Cars: Choose Your Loss

2 station wagonsWhen you buy a car, you have a choice to make: fun or practical. Fun = expensive. Practical = saving money in the long or short run.

Case in point: these two wagons were for sale locally, for relatively low prices. When compared to the original prices, the BMW was an incredible steal. However, the BMW will end up costing way more than the Ford, in practically every way you can imagine. (Trust me on this; I had an old BMW for a few years.)

But every single minute behind the wheel of the 528 (when it is running OK, that is) will be way more enjoyable than every minute behind the wheel of the Escort.

You must pick your poison.

(And I dream of poison. When I saw that BMW, I thought a little too long on how fun it would be to have it. Alas, we will continue to drive one of the most boring — and practical — cars on the planet, the Toyota Corolla.)

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3 Replies to “Cars: Choose Your Loss”

  1. You’re so right about this Paul. I can’t tell you the number of times I’ve seen people buy an older Mercedes, BMW, Lexus or Acura only to find that it costs just as much to maintain one that’s 10 years old as it does to maintain a new one, and worse, that the older ones, without warranty, are simply to costly to repair. All of the technical sophistication that is built into those cars eventually breaks down, and many times the repairs would cost more than what the car is worth.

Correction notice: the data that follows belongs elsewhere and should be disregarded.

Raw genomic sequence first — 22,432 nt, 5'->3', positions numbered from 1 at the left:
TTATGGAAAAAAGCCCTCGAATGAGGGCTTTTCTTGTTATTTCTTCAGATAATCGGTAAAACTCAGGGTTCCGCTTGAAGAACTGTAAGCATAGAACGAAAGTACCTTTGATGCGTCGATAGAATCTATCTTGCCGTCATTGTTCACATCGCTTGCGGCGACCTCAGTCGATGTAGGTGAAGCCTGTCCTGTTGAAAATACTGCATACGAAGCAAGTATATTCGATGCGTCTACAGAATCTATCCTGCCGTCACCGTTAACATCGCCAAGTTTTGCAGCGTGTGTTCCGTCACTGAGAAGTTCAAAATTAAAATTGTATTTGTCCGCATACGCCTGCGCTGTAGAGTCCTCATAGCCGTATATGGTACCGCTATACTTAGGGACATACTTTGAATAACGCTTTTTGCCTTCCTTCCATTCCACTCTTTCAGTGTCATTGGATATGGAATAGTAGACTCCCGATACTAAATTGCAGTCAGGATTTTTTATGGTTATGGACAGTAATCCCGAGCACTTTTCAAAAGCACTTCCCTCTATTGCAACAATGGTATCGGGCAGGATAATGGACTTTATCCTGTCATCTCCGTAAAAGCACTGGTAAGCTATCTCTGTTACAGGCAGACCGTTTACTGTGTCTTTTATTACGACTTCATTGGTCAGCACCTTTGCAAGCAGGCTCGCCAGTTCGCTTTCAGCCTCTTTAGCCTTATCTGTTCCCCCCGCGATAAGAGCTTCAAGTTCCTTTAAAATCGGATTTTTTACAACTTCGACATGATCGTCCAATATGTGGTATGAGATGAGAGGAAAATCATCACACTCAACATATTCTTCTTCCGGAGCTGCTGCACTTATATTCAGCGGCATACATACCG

2. I feel sad looking at that blue Escort wagon. My grandpa owned one just like it. And he loved cars probably as much as you do, or more so. I don’t know. He had many nice cars when I was growing up, but he made a strange decision when he got his Escort. Believe me, he always had it polished. Loved that.

  3. Tim: What you say is totally true — and also sad. High maintenance is rarely a good thing!

    Johanna: Pride of ownership is an admirable thing. It’s not necessarily related to the external perceived value of the item.

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